Fujitsu Beacon Achieves TRON Ucode Certification, Is Easier to Mass Produce

Fujitsu's new prototype battery-less beacon has achieved the world’s first ucode tag certification for such technology from the TRON Forum.

Elizabeth Montalbano

February 18, 2016

3 Min Read
Fujitsu Beacon Achieves TRON Ucode Certification, Is Easier to Mass Produce

Fujitsu will make it easier for device makers to build more reliable location information services into a wider range of devices with a new prototype beacon that has achieved the world’s first ucode tag certification for such technology from the TRON Forum, the company said.

Fujitsu’s battery-less beacon prototype is now capable of globally unique ID transmissions and features streamlined circuit design and a redesigned manufacturing process, allowing for easier mass production. The certification also means the beacon can use IDs compliant with international standards, making it possible to design safer, and more secure and reliable location-information services, according to Fujitsu.

The TRON Forum is an organization aimed at standardizing and promoting core technologies for ubiquitous computing. The ucode tag certification is a set of standards for ucode tags, which are part of a system that identify things in the real world uniquely.

Fujitsu's new prototype beacon is battery-less, flexible and has an optimized manufacturing process, making it suited to a wider range of applications and easier to mass produce, the company said.
(Source: Fujitsu)

The beacon prototype from Fujitsu has a number of advantages over beacons that until now have been used in manufacturing. While ordinary beacons are usually made from a hard substrate such as glass epoxy, Fujitsu’s prototype is a soft, silicone sheet, making it more flexible not only literally but also in how it can be used, the company said.

The new design also is better suited for manufacturing, using conductive paste that’s printed on an electric circuit wiring pattern, to which electric components are mounted and connected with conductive adhesive. This is in contrast to the wiring of typical beacons, in which a copper layer is deposited with chemical processing and then attached to electric components using soldering, according to Fujitsu.

Moreover, Fujitsu selected the paste and adhesive materials to comply with existing production facilities. The company also optimized the drying process for the paste and connections between electric components for time and temperature to achieve more efficient production. This can shorten previous manufacturing time and enable cost reductions, according to Fujitsu.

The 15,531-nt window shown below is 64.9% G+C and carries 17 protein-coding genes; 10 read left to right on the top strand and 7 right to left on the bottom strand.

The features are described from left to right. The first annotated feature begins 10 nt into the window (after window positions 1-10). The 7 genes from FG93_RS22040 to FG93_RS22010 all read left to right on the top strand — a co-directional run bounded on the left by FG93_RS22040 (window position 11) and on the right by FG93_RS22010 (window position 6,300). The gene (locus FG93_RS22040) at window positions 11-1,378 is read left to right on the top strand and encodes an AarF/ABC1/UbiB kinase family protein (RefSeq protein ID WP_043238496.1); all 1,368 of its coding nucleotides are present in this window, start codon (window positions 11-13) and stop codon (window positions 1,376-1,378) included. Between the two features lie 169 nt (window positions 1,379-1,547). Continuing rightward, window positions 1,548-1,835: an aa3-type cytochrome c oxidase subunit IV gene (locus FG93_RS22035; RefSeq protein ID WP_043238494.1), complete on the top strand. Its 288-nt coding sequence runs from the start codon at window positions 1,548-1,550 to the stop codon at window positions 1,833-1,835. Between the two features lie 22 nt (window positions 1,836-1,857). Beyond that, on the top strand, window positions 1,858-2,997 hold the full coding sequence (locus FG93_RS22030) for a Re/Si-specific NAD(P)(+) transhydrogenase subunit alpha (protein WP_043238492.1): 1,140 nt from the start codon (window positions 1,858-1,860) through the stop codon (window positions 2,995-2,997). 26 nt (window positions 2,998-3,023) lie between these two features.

Conventional beacons require either a built-in battery, which must be changed regularly, or a nearby outlet to provide continuous power for signal transmission. This, in turn, requires significant effort from operations management. Not requiring a battery allows Fujitsu’s new beacon prototype to eliminate this hassle, the company said.

Some of the applications compliance with the standard made possible with the beacon include guidance support for the visually impaired within stations or around town, or efficient seat-management for stadiums, according to Fujitsu.

Furthermore, beacons -- because of their rigid form factor -- previously have been installed only on fixed structures. Because the new prototype is flexible and can change shape, it can be affixed to objects such as clothes and shoes, making it easier to connect to people or mobile platforms, according to Fujitsu. This makes it easier to provide location support in some of the aforementioned cases, the company said.

Elizabeth Montalbano is a freelance writer who has written about technology and culture for more than 15 years. She has lived and worked as a professional journalist in Phoenix, San Francisco, and New York City. In her free time she enjoys surfing, traveling, music, yoga, and cooking. She currently resides in a village on the southwest coast of Portugal.

About the Author(s)

Elizabeth Montalbano

Elizabeth Montalbano has been a professional journalist covering the telecommunications, technology and business sectors since 1998. Prior to her work at Design News, she has previously written news, features and opinion articles for Phone+, CRN (now ChannelWeb), the IDG News Service, Informationweek and CNNMoney, among other publications. Born and raised in Philadelphia, she also has lived and worked in Phoenix, Arizona; San Francisco and New York City. She currently resides in Lagos, Portugal. Montalbano has a bachelor's degree in English/Communications from De Sales University and a master's degree from Arizona State University in creative writing.

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